(Adds details on water distribution, comment from governor's
By Jon Herskovitz
AUSTIN, Texas Dec 15 The Texas city of Corpus
Christi told its nearly 320,000 residents on Thursday to stop
using tap water due to possible contamination from an industrial
chemical leak and said it will distribute bottled water to
The city said it was investigating the possible leak of up
to 24 gallons (91 liters) of an asphalt emulsifier called
Indulin AA-86. The governor's office said it will ship drinking
water to the city and is "aggressively monitoring" the
The chemical can cause eye and skin burns, respiratory tract
irritation and damage to the digestive systems but is not known
to be carcinogenic, according to safety data.
"Do not try to treat the water yourself. Boiling, freezing,
filtering, adding chlorine or other disinfectants, or letting
the water stand will not make the water safe," the city said in
The Gulf of Mexico coastal city, home to oil and
petrochemicals operations and a large port, asked residents to
use only bottled water and to avoid showering with tap water
until it could verify the water supply was safe.
The city expected water testing results later on Thursday
and told residents to discontinue tap water use at least until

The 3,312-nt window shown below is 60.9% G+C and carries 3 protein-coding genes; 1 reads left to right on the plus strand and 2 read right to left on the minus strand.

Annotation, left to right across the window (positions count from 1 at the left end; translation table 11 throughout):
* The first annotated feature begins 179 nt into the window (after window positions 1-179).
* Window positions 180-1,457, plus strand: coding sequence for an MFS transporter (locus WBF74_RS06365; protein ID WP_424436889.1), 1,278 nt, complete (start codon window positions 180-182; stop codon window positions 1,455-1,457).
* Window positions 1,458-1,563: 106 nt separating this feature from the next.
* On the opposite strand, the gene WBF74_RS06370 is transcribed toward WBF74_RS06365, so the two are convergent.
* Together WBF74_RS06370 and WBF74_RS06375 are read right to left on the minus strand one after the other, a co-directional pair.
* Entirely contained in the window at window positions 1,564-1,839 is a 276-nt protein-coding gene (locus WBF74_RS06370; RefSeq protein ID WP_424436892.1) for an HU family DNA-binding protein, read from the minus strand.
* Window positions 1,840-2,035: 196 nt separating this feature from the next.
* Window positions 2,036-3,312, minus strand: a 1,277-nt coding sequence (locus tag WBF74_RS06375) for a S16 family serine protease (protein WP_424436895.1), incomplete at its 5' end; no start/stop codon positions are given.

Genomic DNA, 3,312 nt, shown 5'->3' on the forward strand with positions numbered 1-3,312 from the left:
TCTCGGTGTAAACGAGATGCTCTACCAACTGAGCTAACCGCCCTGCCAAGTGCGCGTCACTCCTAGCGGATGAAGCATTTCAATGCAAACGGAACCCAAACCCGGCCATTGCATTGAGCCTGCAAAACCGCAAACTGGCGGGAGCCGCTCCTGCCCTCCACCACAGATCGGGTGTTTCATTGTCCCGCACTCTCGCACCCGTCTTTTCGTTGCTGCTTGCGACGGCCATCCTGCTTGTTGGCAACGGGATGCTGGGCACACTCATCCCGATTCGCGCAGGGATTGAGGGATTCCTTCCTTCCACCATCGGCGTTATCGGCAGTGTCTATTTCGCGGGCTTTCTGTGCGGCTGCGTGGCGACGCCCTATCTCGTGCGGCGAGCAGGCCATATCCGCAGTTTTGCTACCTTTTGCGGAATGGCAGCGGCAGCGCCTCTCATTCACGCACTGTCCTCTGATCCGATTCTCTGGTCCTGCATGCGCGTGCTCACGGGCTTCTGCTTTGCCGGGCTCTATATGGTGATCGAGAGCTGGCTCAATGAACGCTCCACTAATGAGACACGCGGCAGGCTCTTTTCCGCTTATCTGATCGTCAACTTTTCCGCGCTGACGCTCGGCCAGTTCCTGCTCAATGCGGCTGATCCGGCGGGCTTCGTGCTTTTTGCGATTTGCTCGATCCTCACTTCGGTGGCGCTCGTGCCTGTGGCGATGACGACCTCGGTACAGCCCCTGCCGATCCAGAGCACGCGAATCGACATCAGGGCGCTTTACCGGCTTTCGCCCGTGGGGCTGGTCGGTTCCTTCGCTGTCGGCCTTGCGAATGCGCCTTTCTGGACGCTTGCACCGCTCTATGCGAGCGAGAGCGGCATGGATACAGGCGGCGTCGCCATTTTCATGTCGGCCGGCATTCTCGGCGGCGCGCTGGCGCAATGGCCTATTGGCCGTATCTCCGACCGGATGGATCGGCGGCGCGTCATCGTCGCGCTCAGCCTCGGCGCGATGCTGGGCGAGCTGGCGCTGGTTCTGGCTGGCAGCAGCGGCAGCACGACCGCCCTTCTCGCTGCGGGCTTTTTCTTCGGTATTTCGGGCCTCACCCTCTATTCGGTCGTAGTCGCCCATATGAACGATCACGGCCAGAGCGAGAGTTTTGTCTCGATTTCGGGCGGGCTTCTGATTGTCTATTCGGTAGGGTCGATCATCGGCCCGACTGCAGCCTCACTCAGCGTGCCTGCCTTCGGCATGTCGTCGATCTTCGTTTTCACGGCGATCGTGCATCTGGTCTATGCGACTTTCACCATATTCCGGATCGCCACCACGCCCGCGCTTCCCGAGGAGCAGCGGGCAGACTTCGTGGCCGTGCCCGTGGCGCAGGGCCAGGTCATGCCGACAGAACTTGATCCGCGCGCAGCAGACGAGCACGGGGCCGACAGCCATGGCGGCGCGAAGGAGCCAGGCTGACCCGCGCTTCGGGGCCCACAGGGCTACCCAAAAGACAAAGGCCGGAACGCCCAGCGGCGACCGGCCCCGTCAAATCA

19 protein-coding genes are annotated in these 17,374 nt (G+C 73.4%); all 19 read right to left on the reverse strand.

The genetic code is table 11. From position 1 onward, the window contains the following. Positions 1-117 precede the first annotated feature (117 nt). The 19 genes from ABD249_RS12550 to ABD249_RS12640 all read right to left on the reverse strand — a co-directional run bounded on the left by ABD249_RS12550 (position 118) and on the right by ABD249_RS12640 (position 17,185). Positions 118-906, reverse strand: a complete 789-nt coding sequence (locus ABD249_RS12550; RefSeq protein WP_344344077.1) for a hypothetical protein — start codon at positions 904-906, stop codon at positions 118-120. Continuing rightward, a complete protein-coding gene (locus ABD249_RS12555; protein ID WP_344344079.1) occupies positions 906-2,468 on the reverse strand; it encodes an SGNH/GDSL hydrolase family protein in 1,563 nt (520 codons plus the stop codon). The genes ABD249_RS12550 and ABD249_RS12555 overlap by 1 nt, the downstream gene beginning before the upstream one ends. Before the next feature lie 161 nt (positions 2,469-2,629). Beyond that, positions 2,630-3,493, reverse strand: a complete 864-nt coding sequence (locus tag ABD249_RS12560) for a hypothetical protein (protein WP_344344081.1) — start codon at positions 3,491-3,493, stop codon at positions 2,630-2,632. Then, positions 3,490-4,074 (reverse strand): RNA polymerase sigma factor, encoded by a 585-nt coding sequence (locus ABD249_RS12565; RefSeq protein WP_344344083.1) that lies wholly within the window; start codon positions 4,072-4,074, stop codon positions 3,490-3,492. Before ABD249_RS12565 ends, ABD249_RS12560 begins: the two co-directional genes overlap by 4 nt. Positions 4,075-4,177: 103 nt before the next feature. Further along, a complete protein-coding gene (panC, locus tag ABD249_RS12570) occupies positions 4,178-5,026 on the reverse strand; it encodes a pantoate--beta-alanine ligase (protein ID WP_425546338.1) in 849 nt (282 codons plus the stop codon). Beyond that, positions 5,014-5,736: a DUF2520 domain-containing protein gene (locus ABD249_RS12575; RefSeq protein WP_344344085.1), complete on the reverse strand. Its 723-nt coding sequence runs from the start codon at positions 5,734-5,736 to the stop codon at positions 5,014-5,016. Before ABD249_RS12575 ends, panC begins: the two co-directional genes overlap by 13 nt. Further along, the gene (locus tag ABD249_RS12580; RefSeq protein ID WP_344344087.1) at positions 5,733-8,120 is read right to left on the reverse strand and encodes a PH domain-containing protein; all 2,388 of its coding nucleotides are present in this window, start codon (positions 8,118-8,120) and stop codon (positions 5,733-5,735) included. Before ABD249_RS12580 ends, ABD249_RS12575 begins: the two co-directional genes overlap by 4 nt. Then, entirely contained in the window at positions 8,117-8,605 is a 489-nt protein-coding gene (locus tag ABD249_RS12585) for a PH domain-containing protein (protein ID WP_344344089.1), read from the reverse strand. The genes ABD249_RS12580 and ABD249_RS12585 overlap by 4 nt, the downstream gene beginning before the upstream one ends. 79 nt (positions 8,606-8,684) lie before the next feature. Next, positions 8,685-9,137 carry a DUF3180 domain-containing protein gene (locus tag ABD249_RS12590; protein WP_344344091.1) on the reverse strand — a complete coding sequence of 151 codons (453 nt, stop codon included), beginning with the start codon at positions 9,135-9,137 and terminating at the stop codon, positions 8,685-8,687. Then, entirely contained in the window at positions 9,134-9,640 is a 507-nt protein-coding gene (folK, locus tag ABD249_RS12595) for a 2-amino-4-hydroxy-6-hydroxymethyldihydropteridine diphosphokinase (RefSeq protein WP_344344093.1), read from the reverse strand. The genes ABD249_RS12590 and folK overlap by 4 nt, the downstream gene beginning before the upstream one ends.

then. Local officials plan to set up spots in the city to
distribute bottled water.
City spokeswoman Kim Womack said several area cities and
supermarkets are donating water, and she appealed to others to
send drinking water to Corpus Christi.
"We feel very grateful that people are coming to our aid,"
Womack told a news conference.
The chemical may have contaminated Corpus Christi's drinking
water due to a "back-flow incident in the industrial district,"
the city said, without providing further details.
Energy company Valero said it believed the possible
backflow problem came from third-party operations in the area of
its asphalt terminal.
"While the City continues to investigate this issue, we do
not believe the City's water has been impacted," it said in a
(Reporting by Jon Herskovitz; Additional reporting by Erwin
Seba in Houston and Jim Forsyth in San Antonio; Editing by
Andrew Hay and Dan Grebler)